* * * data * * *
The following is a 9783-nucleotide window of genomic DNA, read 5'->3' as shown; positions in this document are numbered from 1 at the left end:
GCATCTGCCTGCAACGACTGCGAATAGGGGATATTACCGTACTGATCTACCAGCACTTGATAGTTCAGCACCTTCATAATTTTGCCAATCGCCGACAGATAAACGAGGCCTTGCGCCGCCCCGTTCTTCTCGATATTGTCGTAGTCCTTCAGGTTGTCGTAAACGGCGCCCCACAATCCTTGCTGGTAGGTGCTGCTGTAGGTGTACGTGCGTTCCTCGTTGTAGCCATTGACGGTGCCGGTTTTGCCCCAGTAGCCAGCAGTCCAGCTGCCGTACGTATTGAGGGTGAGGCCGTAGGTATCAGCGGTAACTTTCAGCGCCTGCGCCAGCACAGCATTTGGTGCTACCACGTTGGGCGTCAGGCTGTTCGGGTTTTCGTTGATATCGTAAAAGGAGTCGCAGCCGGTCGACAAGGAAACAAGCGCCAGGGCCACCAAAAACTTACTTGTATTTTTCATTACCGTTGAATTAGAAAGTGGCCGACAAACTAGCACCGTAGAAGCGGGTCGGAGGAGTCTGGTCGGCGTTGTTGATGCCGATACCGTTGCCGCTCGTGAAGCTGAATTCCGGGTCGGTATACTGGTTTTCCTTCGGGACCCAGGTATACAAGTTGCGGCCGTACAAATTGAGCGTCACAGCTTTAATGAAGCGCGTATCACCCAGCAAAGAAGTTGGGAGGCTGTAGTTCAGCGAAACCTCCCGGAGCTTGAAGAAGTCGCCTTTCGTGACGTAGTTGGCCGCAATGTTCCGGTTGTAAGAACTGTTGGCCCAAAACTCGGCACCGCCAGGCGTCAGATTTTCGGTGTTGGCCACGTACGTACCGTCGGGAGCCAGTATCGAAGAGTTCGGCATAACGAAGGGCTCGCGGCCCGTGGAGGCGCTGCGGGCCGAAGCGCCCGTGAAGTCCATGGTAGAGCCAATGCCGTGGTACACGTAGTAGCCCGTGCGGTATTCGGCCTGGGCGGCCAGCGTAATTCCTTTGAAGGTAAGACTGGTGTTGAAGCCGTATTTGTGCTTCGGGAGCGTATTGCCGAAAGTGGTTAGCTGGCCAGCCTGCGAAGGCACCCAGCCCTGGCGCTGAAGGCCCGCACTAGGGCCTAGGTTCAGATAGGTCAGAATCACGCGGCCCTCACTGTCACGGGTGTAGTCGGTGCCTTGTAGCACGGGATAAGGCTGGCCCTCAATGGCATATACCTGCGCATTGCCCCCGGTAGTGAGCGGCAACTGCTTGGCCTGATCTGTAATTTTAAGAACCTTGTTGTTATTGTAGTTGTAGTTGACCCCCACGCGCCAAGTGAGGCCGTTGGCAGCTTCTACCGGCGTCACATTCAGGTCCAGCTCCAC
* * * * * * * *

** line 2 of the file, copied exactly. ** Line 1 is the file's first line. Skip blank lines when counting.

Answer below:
GCATCTGCCTGCAACGACTGCGAATAGGGGATATTACCGTACTGATCTACCAGCACTTGATAGTTCAGCACCTTCATAATTTTGCCAATCGCCGACAGATAAACGAGGCCTTGCGCCGCCCCGTTCTTCTCGATATTGTCGTAGTCCTTCAGGTTGTCGTAAACGGCGCCCCACAATCCTTGCTGGTAGGTGCTGCTGTAGGTGTACGTGCGTTCCTCGTTGTAGCCATTGACGGTGCCGGTTTTGCCCCAGTAGCCAGCAGTCCAGCTGCCGTACGTATTGAGGGTGAGGCCGTAGGTATCAGCGGTAACTTTCAGCGCCTGCGCCAGCACAGCATTTGGTGCTACCACGTTGGGCGTCAGGCTGTTCGGGTTTTCGTTGATATCGTAAAAGGAGTCGCAGCCGGTCGACAAGGAAACAAGCGCCAGGGCCACCAAAAACTTACTTGTATTTTTCATTACCGTTGAATTAGAAAGTGGCCGACAAACTAGCACCGTAGAAGCGGGTCGGAGGAGTCTGGTCGGCGTTGTTGATGCCGATACCGTTGCCGCTCGTGAAGCTGAATTCCGGGTCGGTATACTGGTTTTCCTTCGGGACCCAGGTATACAAGTTGCGGCCGTACAAATTGAGCGTCACAGCTTTAATGAAGCGCGTATCACCCAGCAAAGAAGTTGGGAGGCTGTAGTTCAGCGAAACCTCCCGGAGCTTGAAGAAGTCGCCTTTCGTGACGTAGTTGGCCGCAATGTTCCGGTTGTAAGAACTGTTGGCCCAAAACTCGGCACCGCCAGGCGTCAGATTTTCGGTGTTGGCCACGTACGTACCGTCGGGAGCCAGTATCGAAGAGTTCGGCATAACGAAGGGCTCGCGGCCCGTGGAGGCGCTGCGGGCCGAAGCGCCCGTGAAGTCCATGGTAGAGCCAATGCCGTGGTACACGTAGTAGCCCGTGCGGTATTCGGCCTGGGCGGCCAGCGTAATTCCTTTGAAGGTAAGACTGGTGTTGAAGCCGTATTTGTGCTTCGGGAGCGTATTGCCGAAAGTGGTTAGCTGGCCAGCCTGCGAAGGCACCCAGCCCTGGCGCTGAAGGCCCGCACTAGGGCCTAGGTTCAGATAGGTCAGAATCACGCGGCCCTCACTGTCACGGGTGTAGTCGGTGCCTTGTAGCACGGGATAAGGCTGGCCCTCAATGGCATATACCTGCGCATTGCCCCCGGTAGTGAGCGGCAACTGCTTGGCCTGATCTGTAATTTTAAGAACCTTGTTGTTATTGTAGTTGTAGTTGACCCCCACGCGCCAAGTGAGGCCGTTGGCAGCTTCTACCGGCGTCACATTCAGGTCCAGCTCCAC